[Show abstract][Hide abstract] ABSTRACT: Previous epidemiological studies suggest an inverse association between allergies, marked by elevated IgE levels, and non-Hodgkin lymphoma (NHL) risk. The evidence, however, is inconsistent and prospective data are sparse. We examined the association between pre-diagnostic total (low: <20; intermediate: 20 to 100; high >100 kU/l) and specific IgE (negative: <0.35; positive ≥0.35 kU/I) concentrations against inhalant antigens and lymphoma risk in a study nested within the European Prospective Investigation into Cancer and Nutrition (EPIC) cohort. 1021 incident cases and matched controls of NHL, multiple myeloma (MM) and Hodgkin lymphoma (HL) with a mean follow-up time of 7 years were investigated. Multivariate adjusted odds ratios (ORs) with 95% confidence intervals (CI) were calculated by conditional logistic regression. Specific IgE was not associated with the risk of MM, B-NHL and B-NHL subtypes. In contrast, total IgE levels were inversely associated with the risk of MM (high level: OR=0.40 [95%CI=0.21-0.79]) and B-NHL (intermediate level: OR=0.68 [95%CI=0.53-0.88]; high level: OR=0.62 [95%CI=0.44-0.86]), largely on the basis of a strong inverse association with chronic lymphocytic leukaemia (CLL) (intermediate level: OR=0.49 [95%CI=0.30-0.80]; high level: OR=0.13 [95%CI=0.05-0.35]) risk. The inverse relationship for CLL remained significant for those diagnosed 5 years after baseline. The findings of this large prospective study demonstrated significantly lower prediagnostic total IgE levels among CLL and MM cases compared to matched controls. This corresponds to the clinical immunodeficiency state often observed in CLL patients prior to diagnosis. No support for an inverse association between prediagnostic levels of specific IgE and NHL risk was found.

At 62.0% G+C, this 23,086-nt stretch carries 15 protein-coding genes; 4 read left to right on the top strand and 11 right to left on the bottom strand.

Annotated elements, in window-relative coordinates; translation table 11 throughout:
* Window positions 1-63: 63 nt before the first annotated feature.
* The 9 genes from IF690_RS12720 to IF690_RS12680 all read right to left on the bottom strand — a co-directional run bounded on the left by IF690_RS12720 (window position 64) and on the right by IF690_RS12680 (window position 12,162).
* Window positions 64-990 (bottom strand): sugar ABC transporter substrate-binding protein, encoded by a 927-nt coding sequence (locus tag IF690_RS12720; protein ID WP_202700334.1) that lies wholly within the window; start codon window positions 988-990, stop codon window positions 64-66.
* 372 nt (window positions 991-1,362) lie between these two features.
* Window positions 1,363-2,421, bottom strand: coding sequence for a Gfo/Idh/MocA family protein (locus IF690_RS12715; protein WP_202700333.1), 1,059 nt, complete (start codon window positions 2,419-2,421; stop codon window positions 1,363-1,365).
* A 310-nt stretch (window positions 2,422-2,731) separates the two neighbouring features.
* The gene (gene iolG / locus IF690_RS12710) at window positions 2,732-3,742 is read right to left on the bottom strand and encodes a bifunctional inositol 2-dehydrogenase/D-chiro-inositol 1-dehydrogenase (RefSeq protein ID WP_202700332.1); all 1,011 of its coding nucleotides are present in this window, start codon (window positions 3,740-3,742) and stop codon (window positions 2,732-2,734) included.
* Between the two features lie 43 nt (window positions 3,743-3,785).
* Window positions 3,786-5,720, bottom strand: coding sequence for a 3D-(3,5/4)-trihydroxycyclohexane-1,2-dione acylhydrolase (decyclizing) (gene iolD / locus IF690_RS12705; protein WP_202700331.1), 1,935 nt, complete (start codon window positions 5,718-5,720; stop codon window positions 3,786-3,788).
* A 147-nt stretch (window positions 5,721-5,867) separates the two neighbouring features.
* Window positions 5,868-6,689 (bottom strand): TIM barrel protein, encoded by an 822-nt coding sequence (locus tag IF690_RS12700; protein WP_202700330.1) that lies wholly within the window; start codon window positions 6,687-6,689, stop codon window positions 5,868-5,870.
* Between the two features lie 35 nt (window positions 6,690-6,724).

[Show abstract][Hide abstract] ABSTRACT: The relation between vitamin D status and lymphoma risk is inconclusive.
We examined the association between prediagnostic plasma 25-hydroxyvitamin D [25(OH)D] and lymphoid cancer risk.
We conducted a study nested within the European Prospective Investigation into Cancer and Nutrition cohort of 1127 lymphoma cases and 1127 matched controls with a mean follow-up time of 7.1 y. Conditional logistic regression was used to estimate multivariable-adjusted incidence rate ratios of lymphoma risk in relation to plasma 25(OH)D. Season-standardized and season-specific 25(OH)D quartiles were used. We also analyzed 25(OH)D as a continuous variable and used predefined cutoffs.
No statistically significant association between plasma 25(OH)D and overall lymphoid cancer risk was observed. A positive association for B-cell non-Hodgkin lymphoma was noted only in those with a diagnosis made during the first 2 y of follow-up (P-heterogeneity = 0.03), which suggests the possibility of reverse causality. Further analysis restricted to participants with ≥2 y of follow-up time showed a significant association between 25(OH)D and chronic lymphocytic leukemia (CLL) (n = 161): adjusted incidence rate ratios were 0.40 (95% CI: 0.18, 0.90; P-trend = 0.05) and 0.31 (95% CI: 0.13, 0.76; P-trend = 0.03) for the top compared with bottom season-standardized and season-specific quartiles, respectively. Data on dietary vitamin D intake provided further support for the observed association (incidence rate ratio: 0.33; 95% CI = 0.12, 0.89; P-trend = 0.006).
Our findings do not support a protective role of high 25(OH)D concentration in lymphoid cancers overall. However, they suggest that higher concentrations of 25(OH)D are associated with a reduced risk of CLL.
American Journal of Clinical Nutrition 07/2013; · 6.50 Impact Factor